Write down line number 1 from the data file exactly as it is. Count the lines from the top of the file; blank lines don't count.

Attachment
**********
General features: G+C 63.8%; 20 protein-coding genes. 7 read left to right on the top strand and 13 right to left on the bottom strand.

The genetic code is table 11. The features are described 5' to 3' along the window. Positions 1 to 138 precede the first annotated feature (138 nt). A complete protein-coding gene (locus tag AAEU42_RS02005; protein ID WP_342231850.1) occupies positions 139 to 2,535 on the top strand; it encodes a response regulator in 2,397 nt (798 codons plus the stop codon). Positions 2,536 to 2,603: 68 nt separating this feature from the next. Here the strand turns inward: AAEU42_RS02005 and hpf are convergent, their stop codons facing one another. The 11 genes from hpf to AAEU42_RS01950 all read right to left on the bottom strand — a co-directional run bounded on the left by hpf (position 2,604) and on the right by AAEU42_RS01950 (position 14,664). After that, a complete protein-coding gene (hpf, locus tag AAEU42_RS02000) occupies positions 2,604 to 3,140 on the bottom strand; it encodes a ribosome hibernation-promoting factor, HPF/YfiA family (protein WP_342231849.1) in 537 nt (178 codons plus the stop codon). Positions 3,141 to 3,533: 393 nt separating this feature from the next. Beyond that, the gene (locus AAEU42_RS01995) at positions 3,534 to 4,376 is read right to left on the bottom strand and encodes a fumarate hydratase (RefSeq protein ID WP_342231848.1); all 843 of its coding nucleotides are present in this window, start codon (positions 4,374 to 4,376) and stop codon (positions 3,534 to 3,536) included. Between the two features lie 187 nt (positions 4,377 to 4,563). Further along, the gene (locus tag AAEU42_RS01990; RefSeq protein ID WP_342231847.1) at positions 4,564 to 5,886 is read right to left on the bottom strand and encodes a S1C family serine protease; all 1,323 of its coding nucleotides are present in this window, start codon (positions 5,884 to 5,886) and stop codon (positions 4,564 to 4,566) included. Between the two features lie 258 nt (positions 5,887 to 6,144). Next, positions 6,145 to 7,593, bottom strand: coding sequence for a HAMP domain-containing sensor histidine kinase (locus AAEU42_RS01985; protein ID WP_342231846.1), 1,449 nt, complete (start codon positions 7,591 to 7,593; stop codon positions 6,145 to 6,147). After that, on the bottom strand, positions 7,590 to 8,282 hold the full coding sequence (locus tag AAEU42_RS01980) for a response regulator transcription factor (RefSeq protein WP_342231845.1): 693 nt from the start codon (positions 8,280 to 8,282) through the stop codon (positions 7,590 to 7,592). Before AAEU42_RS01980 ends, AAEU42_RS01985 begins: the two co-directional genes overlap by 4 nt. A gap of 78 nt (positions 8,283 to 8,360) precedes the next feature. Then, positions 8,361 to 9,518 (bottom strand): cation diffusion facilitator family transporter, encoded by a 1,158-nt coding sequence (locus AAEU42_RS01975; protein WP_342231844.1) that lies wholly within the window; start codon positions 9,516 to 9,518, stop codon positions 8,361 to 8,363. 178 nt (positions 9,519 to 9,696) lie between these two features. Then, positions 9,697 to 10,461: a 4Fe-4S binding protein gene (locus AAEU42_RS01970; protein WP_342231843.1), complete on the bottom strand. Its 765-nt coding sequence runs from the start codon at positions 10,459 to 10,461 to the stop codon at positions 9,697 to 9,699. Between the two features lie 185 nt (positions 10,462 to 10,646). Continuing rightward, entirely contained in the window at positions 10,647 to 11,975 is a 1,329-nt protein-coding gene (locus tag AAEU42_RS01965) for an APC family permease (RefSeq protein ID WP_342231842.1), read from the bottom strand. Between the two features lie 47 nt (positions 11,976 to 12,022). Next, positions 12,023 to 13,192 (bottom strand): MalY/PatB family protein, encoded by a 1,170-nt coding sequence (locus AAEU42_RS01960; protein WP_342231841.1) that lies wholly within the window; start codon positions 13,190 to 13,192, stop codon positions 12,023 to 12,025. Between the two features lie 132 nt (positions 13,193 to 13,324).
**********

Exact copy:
General features: G+C 63.8%; 20 protein-coding genes. 7 read left to right on the top strand and 13 right to left on the bottom strand.